In order to complete her Capstone, “Bidirectional Influence of Epinephrine on Hippocampal LTP via β-Adrenergic Receptors”, Georgia Christine Buscaglia (AS ’14) spent countless hours in the lab. Scientific research has its own unique challenges, and Georgia has some suggestions for how to stay the course when the course seems to evade you.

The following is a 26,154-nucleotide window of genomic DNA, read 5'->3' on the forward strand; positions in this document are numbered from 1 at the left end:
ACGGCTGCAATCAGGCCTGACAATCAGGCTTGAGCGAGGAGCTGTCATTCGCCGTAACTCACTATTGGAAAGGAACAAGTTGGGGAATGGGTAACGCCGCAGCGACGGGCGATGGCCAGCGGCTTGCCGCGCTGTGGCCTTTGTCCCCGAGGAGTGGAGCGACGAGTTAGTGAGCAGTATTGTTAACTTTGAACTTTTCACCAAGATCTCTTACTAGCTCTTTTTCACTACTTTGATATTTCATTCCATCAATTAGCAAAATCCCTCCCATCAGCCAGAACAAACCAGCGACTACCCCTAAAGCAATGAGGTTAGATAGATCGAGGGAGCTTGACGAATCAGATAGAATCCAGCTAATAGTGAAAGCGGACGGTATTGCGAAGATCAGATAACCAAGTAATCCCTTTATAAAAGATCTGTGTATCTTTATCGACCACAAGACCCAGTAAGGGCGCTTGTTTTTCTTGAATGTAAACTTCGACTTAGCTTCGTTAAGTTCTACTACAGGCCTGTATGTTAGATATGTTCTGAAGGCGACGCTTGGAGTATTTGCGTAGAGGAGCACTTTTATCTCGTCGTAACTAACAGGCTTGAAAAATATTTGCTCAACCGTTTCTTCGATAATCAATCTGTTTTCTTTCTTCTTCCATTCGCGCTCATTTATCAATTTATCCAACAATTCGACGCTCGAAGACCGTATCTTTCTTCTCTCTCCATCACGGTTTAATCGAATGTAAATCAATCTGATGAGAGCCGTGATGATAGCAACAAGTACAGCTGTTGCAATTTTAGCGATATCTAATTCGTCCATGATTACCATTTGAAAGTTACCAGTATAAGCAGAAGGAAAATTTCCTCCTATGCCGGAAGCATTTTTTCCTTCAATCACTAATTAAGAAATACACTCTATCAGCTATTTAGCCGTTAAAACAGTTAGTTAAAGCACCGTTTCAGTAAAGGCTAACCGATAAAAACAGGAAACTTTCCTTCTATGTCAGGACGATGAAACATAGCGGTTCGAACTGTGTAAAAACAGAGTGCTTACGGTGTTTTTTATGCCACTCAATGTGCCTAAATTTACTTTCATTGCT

Having been working on this project for the better part of two years, my only advice to future honors students working in Biology is this: keep at it. The direction of this project changed course more times than I can count, and each time we simply regrouped, pushed onwards, and continued to explore new possibilities. It can be incredibly frustrating to work on a project for months, and then find that your results are not what you expected, but the data do not lie. Often, these confounding moments provided the most insight and inspired new hypotheses. Further, I found that I was most deeply involved in the project when I made an effort to actively immerse myself in the field. Read papers; find out what other people in the field have been accomplishing; science is constantly moving and you’ll do your best work when you try keep up. Most of all, start early!Scientific diagram of brain receptors

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